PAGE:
- 26% have skipped a meal within the last 12 most due to cost of living crisis
- 90% of musicians feel unconfident in the UK government’s ability to handle the crisis
- 64% of musicians have seen their number of gigs decrease as a result of the crisis
- 79% think it’s likely rising fuel prices will limit how far they can travel for gigs
- 51% have taken a second job as a result of cost of living crisis
- Young and female musicians are the most likely to have seen a drop in gigs
A recent survey of 301 musicians, by Encore Musicians, revealed that 26% of professional musicians have skipped a meal due to the cost of living crisis. This is almost double the national average figure of 14% skipping meals reported by a recent TUC survey, suggesting musicians are struggling with rising food costs more than most.
The Encore study also revealed that 51% of musicians have taken a second job to supplement their income as a result of the cost of living crisis. The most popular jobs musicians are pivoting to are teaching, administration and customer service while some have even taken on . A further 23% are considering taking on a new job, with only 26% feeling confident enough in their prospects to concentrate solely on their music career.
The crisis has hit musicians particularly hard, due to their heavy reliance on car travel. Fuel price increases mean that 79% of musicians reported they would be reducing how far they travelled to gigs this year. This is also exacerbated by travel limitations resulting from Brexit and the COVID-19 pandemic.
Encore, the UK’s largest musician booking platform, released this data, ahead of the Budget this week, calling on Secretary of State for Culture, Media and Sport Lucy Frazer to ensure musicians aren’t left behind.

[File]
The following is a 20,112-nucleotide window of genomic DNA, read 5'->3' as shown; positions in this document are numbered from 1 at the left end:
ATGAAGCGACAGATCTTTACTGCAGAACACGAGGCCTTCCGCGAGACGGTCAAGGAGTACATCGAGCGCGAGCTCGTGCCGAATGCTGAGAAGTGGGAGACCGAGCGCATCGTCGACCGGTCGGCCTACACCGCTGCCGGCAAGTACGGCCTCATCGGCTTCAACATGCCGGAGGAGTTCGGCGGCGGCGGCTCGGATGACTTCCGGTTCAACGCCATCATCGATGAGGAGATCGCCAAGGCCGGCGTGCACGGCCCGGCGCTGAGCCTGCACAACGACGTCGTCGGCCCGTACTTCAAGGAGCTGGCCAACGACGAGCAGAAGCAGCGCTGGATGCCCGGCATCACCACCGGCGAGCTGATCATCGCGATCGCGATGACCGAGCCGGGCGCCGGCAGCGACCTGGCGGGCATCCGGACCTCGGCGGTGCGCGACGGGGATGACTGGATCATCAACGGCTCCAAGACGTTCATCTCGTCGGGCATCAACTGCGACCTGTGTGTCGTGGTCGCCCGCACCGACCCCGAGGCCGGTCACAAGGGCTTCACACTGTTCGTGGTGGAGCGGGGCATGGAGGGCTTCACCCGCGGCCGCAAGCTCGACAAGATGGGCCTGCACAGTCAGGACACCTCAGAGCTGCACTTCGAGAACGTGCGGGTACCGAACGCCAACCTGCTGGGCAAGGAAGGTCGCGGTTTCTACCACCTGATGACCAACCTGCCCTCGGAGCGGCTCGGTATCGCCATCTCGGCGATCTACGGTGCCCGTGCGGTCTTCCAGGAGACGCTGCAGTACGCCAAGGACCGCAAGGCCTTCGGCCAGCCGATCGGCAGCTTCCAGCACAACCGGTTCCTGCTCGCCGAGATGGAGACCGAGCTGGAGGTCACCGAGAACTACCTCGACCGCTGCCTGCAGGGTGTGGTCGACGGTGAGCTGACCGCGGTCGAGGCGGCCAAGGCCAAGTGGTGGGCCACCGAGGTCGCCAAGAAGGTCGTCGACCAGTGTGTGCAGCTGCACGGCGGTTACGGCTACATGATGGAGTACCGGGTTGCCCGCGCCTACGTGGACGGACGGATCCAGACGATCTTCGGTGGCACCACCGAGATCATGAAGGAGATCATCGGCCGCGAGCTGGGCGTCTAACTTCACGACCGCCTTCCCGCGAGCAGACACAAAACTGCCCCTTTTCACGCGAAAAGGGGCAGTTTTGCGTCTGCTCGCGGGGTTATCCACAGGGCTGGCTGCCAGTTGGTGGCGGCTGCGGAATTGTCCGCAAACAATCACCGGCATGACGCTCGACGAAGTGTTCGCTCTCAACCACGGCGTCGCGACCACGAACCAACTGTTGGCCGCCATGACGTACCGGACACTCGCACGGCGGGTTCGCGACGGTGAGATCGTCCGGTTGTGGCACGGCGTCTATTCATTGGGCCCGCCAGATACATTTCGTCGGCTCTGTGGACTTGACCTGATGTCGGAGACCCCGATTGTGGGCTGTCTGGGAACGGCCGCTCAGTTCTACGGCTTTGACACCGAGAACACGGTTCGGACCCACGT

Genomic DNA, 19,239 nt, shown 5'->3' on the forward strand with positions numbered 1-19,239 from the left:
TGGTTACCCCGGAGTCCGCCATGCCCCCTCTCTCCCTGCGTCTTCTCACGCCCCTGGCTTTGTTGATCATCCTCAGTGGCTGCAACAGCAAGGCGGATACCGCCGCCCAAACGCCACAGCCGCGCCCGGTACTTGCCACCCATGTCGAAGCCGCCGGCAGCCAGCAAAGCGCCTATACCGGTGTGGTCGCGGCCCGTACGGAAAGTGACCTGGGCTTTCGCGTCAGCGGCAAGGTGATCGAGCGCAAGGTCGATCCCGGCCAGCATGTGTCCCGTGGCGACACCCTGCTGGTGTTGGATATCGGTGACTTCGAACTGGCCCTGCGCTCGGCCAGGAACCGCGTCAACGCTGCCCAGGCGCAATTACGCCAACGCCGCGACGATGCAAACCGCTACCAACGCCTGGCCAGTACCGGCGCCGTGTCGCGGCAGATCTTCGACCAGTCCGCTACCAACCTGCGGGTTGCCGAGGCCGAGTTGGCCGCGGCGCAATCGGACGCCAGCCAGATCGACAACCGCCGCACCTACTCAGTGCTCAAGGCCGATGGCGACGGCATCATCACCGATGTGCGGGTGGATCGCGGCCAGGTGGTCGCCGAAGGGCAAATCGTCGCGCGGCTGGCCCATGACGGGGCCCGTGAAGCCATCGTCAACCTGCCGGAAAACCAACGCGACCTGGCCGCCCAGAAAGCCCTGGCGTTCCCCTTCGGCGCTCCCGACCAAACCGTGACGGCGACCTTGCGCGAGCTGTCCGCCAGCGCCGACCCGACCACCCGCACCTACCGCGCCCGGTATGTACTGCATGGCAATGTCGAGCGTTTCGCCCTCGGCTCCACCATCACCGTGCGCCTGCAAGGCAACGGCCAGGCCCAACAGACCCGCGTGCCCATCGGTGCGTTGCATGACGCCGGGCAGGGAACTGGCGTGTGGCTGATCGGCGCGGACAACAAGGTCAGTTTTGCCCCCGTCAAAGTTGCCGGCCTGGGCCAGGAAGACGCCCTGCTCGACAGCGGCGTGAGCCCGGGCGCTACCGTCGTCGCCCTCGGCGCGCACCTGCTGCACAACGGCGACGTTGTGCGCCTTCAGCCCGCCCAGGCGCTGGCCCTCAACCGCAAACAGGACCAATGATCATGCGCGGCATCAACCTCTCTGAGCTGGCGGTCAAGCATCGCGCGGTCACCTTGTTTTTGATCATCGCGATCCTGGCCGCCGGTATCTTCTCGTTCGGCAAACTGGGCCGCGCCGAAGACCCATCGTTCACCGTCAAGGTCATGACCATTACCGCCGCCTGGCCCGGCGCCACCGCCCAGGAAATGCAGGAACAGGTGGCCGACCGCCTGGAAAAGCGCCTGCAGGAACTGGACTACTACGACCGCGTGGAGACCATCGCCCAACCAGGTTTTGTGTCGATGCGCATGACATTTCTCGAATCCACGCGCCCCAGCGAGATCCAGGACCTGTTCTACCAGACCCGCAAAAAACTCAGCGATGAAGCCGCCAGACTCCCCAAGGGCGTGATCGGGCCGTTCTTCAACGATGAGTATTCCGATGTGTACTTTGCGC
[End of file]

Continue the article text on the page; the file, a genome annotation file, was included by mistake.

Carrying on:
Quote from James McAulay, CEO and co-founder:
“The Budget this week is one of the most important for musicians in recent times. The vast majority of musicians are still recovering from the devastating impact of the pandemic on their livelihoods, and Brexit has made touring significantly harder and significantly less viable for musicians.
It’s absolutely vital that Rishi Sunak and Lucy Frazer don’t neglect the impact of the rising cost of living on our musicians. Energy companies are making record profits while our musicians are reporting skipping meals, taking on additional jobs, and switching off their heating. Government confidence among the live music sector is low, and it’s not a surprise that 90% of the musicians we surveyed don’t have faith in the government’s ability to handle the Cost of Living crisis.
Live music is one of Britain’s greatest exports. The Budget on Wednesday is an opportunity for the government to demonstrate that it values British musicians’ contributions to the economy. Now is the time for strong and decisive action to ensure our thriving industry, which contributes so much to the economy, isn’t left behind.”
“I moved to the UK last year to avoid the war in Ukraine and am glad I have started finding work here. But now myself and my fellow musicians are facing the brutal impact of the cost of living crisis. If the government doesn’t do something to help, the UK music industry is at risk of collapsing.”
Aleksey, professional saxophonist, Ukrainian war refugee
“I have received help with my energy bill through the PRS crisis fund, without this support I would have had serious financial problems.”
Ricky, professional sitar player and artist